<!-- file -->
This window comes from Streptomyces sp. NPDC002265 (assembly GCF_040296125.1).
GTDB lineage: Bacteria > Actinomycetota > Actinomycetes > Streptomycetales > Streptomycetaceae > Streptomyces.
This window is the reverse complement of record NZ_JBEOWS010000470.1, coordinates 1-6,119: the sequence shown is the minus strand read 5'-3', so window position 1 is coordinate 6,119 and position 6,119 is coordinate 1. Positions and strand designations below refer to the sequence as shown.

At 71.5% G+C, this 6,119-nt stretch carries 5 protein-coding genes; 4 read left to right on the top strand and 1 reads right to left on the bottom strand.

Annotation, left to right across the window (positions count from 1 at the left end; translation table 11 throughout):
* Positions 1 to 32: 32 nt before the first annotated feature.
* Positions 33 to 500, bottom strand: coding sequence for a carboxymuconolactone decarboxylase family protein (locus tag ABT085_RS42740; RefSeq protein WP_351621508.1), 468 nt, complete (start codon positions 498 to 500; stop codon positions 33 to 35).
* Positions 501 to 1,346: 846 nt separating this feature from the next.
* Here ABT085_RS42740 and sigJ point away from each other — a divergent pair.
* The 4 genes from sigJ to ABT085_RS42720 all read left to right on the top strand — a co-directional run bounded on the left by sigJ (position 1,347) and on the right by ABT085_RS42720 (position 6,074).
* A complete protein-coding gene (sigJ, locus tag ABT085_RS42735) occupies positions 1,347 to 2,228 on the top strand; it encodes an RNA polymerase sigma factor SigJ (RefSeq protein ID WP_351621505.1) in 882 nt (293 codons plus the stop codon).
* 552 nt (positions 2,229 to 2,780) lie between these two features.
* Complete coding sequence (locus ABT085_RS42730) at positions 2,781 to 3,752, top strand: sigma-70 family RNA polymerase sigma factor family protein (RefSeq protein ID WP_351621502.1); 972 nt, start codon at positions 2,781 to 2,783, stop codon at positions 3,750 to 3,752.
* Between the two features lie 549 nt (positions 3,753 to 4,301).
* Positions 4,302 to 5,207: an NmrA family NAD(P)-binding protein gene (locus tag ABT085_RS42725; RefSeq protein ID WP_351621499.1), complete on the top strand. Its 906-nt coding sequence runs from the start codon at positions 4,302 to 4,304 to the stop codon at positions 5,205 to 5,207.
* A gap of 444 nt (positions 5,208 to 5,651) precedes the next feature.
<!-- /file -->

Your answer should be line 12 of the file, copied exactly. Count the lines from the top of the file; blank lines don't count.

* 552 nt (positions 2,229 to 2,780) lie between these two features.